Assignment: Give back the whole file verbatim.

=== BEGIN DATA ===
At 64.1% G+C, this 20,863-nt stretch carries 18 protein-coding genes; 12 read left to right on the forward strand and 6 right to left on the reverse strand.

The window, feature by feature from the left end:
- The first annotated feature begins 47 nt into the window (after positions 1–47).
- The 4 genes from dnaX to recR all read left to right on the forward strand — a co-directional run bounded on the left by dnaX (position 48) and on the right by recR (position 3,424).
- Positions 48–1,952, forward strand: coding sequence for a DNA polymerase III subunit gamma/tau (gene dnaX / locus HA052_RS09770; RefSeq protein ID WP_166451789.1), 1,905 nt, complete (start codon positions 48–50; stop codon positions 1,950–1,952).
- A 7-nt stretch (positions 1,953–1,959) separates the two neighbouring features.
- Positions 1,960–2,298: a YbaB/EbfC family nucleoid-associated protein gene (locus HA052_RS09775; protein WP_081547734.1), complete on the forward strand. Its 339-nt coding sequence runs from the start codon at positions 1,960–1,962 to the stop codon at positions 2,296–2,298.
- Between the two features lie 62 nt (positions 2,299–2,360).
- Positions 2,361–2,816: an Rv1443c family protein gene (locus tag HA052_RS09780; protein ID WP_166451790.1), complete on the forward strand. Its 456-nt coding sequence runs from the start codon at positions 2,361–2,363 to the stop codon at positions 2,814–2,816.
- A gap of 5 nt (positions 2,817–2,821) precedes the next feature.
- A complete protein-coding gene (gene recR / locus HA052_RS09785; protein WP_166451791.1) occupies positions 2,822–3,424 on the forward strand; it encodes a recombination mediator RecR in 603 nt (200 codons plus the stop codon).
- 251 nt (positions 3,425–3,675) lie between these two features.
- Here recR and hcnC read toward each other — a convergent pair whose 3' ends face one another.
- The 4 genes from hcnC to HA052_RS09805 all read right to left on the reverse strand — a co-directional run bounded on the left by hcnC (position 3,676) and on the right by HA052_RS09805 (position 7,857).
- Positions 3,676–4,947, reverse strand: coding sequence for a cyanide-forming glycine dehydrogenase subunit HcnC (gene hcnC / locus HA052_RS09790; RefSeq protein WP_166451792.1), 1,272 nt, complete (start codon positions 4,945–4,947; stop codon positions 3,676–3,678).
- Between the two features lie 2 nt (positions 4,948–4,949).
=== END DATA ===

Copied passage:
At 64.1% G+C, this 20,863-nt stretch carries 18 protein-coding genes; 12 read left to right on the forward strand and 6 right to left on the reverse strand.

The window, feature by feature from the left end:
- The first annotated feature begins 47 nt into the window (after positions 1–47).
- The 4 genes from dnaX to recR all read left to right on the forward strand — a co-directional run bounded on the left by dnaX (position 48) and on the right by recR (position 3,424).
- Positions 48–1,952, forward strand: coding sequence for a DNA polymerase III subunit gamma/tau (gene dnaX / locus HA052_RS09770; RefSeq protein ID WP_166451789.1), 1,905 nt, complete (start codon positions 48–50; stop codon positions 1,950–1,952).
- A 7-nt stretch (positions 1,953–1,959) separates the two neighbouring features.
- Positions 1,960–2,298: a YbaB/EbfC family nucleoid-associated protein gene (locus HA052_RS09775; protein WP_081547734.1), complete on the forward strand. Its 339-nt coding sequence runs from the start codon at positions 1,960–1,962 to the stop codon at positions 2,296–2,298.
- Between the two features lie 62 nt (positions 2,299–2,360).
- Positions 2,361–2,816: an Rv1443c family protein gene (locus tag HA052_RS09780; protein ID WP_166451790.1), complete on the forward strand. Its 456-nt coding sequence runs from the start codon at positions 2,361–2,363 to the stop codon at positions 2,814–2,816.
- A gap of 5 nt (positions 2,817–2,821) precedes the next feature.
- A complete protein-coding gene (gene recR / locus HA052_RS09785; protein WP_166451791.1) occupies positions 2,822–3,424 on the forward strand; it encodes a recombination mediator RecR in 603 nt (200 codons plus the stop codon).
- 251 nt (positions 3,425–3,675) lie between these two features.
- Here recR and hcnC read toward each other — a convergent pair whose 3' ends face one another.
- The 4 genes from hcnC to HA052_RS09805 all read right to left on the reverse strand — a co-directional run bounded on the left by hcnC (position 3,676) and on the right by HA052_RS09805 (position 7,857).
- Positions 3,676–4,947, reverse strand: coding sequence for a cyanide-forming glycine dehydrogenase subunit HcnC (gene hcnC / locus HA052_RS09790; RefSeq protein WP_166451792.1), 1,272 nt, complete (start codon positions 4,945–4,947; stop codon positions 3,676–3,678).
- Between the two features lie 2 nt (positions 4,948–4,949).